Now we’re getting somewhere! Armed with the macroeconomic insight that the capitalist causal chain runs from investment to income to savings, not the other way ‘round, Keynes enriched his analysis by observing that entrepreneurs are human beings, not a bunch of Adam Smithian invisible hands. Not exactly profound, you say, and you’re right. But it is important to understand the straightjacket of the putative macroeconomics of the time, which was really nothing more than classical microeconomics in drag. After all, Secretary of the Treasury Andrew Mellon’s advice in 1931 to President Herbert Hoover had been to:

“Liquidate labor, liquidate stocks, liquidate the farmers, liquidate real estate. Purge the rottenness out of the system. High costs of living and high living will come down. People will work harder, live a more moral life. Values will be adjusted, and enterprising people will pick up the wrecks from less competent people.”

Keynes was simply observing the consequences of Mellon’s advice: entrepreneurs who are being liquidated do not have the animal-spirited will to invest! Keynes also observed that they did not have the wallet to invest. Which became the basis of what I consider to be Keynes’ third seminal contribution to macroeconomics: public capital markets, notably public equity markets, are both a boon and a bane to the capitalist process. Again, Keynes in his own words:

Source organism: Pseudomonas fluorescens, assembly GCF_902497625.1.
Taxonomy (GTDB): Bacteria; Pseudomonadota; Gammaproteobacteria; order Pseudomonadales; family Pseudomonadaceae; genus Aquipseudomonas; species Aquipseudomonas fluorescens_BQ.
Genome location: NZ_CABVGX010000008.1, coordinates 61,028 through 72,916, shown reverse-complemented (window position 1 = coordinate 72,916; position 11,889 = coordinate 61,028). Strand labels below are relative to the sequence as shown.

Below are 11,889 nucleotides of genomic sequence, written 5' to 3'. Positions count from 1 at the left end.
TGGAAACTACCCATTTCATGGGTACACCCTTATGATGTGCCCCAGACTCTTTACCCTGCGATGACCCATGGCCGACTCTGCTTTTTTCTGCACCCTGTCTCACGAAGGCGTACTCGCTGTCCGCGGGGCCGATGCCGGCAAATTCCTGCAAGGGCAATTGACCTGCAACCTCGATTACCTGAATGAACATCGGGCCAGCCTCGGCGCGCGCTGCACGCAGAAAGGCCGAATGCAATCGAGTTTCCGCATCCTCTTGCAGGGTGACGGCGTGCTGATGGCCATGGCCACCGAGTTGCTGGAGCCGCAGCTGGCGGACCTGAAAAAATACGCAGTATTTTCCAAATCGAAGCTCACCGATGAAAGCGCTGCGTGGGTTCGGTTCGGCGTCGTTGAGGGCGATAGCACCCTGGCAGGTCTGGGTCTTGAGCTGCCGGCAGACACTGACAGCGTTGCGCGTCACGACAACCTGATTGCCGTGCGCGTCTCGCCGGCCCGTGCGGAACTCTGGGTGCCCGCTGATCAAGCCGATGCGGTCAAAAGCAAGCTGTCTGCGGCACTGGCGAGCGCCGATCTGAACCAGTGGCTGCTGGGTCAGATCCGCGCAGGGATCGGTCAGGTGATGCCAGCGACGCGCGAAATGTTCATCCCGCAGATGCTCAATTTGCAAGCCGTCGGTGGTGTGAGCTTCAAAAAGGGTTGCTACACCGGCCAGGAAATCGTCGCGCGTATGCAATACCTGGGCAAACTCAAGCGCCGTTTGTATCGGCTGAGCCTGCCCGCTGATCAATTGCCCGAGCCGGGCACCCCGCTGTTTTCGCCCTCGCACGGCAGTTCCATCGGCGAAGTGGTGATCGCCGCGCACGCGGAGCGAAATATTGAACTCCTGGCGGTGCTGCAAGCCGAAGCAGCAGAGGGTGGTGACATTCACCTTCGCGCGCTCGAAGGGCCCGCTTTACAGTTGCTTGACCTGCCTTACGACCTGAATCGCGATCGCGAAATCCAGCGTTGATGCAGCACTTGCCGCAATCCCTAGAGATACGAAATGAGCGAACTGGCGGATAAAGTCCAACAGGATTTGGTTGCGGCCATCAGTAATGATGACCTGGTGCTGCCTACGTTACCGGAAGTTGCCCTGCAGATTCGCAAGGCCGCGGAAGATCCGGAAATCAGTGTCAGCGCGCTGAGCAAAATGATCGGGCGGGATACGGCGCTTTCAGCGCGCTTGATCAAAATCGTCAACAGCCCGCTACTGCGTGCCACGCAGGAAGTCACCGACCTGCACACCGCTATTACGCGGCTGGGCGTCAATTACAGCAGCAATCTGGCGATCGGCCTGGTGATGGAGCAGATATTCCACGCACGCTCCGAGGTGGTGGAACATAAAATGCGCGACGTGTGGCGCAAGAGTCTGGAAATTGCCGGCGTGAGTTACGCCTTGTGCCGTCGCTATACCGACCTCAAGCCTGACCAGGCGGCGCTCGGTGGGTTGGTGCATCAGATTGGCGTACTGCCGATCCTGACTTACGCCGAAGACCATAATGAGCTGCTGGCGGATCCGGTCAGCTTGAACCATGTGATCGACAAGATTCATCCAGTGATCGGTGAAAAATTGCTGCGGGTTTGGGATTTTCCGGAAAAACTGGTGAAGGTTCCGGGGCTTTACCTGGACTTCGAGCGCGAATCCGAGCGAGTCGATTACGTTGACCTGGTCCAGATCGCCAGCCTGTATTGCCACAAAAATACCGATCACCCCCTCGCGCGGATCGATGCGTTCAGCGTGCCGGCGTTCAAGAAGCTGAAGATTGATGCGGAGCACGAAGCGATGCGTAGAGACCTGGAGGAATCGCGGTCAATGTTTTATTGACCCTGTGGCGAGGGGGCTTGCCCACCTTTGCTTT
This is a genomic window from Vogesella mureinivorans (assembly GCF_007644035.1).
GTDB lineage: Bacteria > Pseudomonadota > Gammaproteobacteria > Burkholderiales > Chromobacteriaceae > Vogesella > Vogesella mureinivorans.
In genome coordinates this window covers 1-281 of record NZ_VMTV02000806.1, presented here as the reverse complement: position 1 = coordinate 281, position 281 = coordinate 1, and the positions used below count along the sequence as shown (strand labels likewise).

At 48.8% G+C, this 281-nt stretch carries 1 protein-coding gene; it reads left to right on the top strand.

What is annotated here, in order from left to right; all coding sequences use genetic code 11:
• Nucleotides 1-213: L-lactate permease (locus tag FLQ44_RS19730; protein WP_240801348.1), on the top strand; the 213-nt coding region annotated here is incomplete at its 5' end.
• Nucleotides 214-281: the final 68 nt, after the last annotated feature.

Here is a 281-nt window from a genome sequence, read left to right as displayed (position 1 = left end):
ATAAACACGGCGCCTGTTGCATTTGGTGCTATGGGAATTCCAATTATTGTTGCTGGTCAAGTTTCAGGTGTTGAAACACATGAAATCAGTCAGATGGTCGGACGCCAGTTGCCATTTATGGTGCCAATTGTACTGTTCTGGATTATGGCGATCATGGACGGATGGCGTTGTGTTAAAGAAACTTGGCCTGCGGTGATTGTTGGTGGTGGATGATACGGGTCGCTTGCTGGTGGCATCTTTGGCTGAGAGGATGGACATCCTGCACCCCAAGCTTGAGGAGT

“With the separation between ownership and management which prevails today and with the development of organized investment markets, a new factor of greater importance has entered in, which sometimes facilitates investment but sometimes adds greatly to the instability of the system. In the absence of security markets, there is no object in frequently attempting to revalue an investment to which we are committed. But the Stock Exchange revalues many investments every day and the revaluations give a frequent opportunity to the individual (though not to the community as a whole) to revise his commitments. It is as though a farmer, having tapped his barometer after breakfast, could decide to remove his capital from the farming business between 10 and 11 in the morning and reconsider whether he should return to it later in the week.